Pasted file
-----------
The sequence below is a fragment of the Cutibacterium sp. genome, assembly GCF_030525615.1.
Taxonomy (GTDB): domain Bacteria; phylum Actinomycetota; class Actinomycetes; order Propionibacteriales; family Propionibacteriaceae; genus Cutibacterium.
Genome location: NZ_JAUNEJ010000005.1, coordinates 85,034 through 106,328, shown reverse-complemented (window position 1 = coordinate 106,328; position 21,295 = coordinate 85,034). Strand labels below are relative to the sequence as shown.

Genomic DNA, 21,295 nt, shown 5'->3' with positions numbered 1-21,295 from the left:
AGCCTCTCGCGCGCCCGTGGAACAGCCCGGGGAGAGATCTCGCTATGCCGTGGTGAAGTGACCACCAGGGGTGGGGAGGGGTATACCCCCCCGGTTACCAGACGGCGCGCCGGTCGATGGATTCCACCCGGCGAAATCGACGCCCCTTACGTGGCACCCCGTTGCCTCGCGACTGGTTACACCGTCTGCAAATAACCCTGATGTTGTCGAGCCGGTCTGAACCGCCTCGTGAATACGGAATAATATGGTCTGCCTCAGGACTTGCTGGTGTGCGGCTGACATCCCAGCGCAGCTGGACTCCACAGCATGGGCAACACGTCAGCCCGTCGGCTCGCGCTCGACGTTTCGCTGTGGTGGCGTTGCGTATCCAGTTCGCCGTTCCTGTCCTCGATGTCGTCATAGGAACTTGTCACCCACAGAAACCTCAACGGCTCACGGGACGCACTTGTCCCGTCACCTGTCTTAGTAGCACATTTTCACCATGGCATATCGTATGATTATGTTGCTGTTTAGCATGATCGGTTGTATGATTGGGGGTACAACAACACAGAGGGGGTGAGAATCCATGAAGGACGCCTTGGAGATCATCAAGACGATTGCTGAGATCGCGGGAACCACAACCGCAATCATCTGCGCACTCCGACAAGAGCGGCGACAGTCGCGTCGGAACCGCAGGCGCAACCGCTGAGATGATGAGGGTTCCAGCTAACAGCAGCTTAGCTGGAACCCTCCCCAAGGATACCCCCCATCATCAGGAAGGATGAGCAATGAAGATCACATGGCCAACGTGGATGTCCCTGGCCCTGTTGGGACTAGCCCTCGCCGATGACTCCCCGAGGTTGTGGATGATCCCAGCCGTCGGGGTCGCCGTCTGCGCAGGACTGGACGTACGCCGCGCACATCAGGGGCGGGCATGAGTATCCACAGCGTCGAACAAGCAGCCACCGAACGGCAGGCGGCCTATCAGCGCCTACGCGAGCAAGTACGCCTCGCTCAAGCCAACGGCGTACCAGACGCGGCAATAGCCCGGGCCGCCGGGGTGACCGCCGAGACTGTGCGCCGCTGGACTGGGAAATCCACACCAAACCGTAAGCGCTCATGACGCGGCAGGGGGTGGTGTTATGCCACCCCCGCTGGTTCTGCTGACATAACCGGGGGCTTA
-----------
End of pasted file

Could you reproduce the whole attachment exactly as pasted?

The sequence below is a fragment of the Cutibacterium sp. genome, assembly GCF_030525615.1.
Taxonomy (GTDB): domain Bacteria; phylum Actinomycetota; class Actinomycetes; order Propionibacteriales; family Propionibacteriaceae; genus Cutibacterium.
Genome location: NZ_JAUNEJ010000005.1, coordinates 85,034 through 106,328, shown reverse-complemented (window position 1 = coordinate 106,328; position 21,295 = coordinate 85,034). Strand labels below are relative to the sequence as shown.

Genomic DNA, 21,295 nt, shown 5'->3' with positions numbered 1-21,295 from the left:
AGCCTCTCGCGCGCCCGTGGAACAGCCCGGGGAGAGATCTCGCTATGCCGTGGTGAAGTGACCACCAGGGGTGGGGAGGGGTATACCCCCCCGGTTACCAGACGGCGCGCCGGTCGATGGATTCCACCCGGCGAAATCGACGCCCCTTACGTGGCACCCCGTTGCCTCGCGACTGGTTACACCGTCTGCAAATAACCCTGATGTTGTCGAGCCGGTCTGAACCGCCTCGTGAATACGGAATAATATGGTCTGCCTCAGGACTTGCTGGTGTGCGGCTGACATCCCAGCGCAGCTGGACTCCACAGCATGGGCAACACGTCAGCCCGTCGGCTCGCGCTCGACGTTTCGCTGTGGTGGCGTTGCGTATCCAGTTCGCCGTTCCTGTCCTCGATGTCGTCATAGGAACTTGTCACCCACAGAAACCTCAACGGCTCACGGGACGCACTTGTCCCGTCACCTGTCTTAGTAGCACATTTTCACCATGGCATATCGTATGATTATGTTGCTGTTTAGCATGATCGGTTGTATGATTGGGGGTACAACAACACAGAGGGGGTGAGAATCCATGAAGGACGCCTTGGAGATCATCAAGACGATTGCTGAGATCGCGGGAACCACAACCGCAATCATCTGCGCACTCCGACAAGAGCGGCGACAGTCGCGTCGGAACCGCAGGCGCAACCGCTGAGATGATGAGGGTTCCAGCTAACAGCAGCTTAGCTGGAACCCTCCCCAAGGATACCCCCCATCATCAGGAAGGATGAGCAATGAAGATCACATGGCCAACGTGGATGTCCCTGGCCCTGTTGGGACTAGCCCTCGCCGATGACTCCCCGAGGTTGTGGATGATCCCAGCCGTCGGGGTCGCCGTCTGCGCAGGACTGGACGTACGCCGCGCACATCAGGGGCGGGCATGAGTATCCACAGCGTCGAACAAGCAGCCACCGAACGGCAGGCGGCCTATCAGCGCCTACGCGAGCAAGTACGCCTCGCTCAAGCCAACGGCGTACCAGACGCGGCAATAGCCCGGGCCGCCGGGGTGACCGCCGAGACTGTGCGCCGCTGGACTGGGAAATCCACACCAAACCGTAAGCGCTCATGACGCGGCAGGGGGTGGTGTTATGCCACCCCCGCTGGTTCTGCTGACATAACCGGGGGCTTA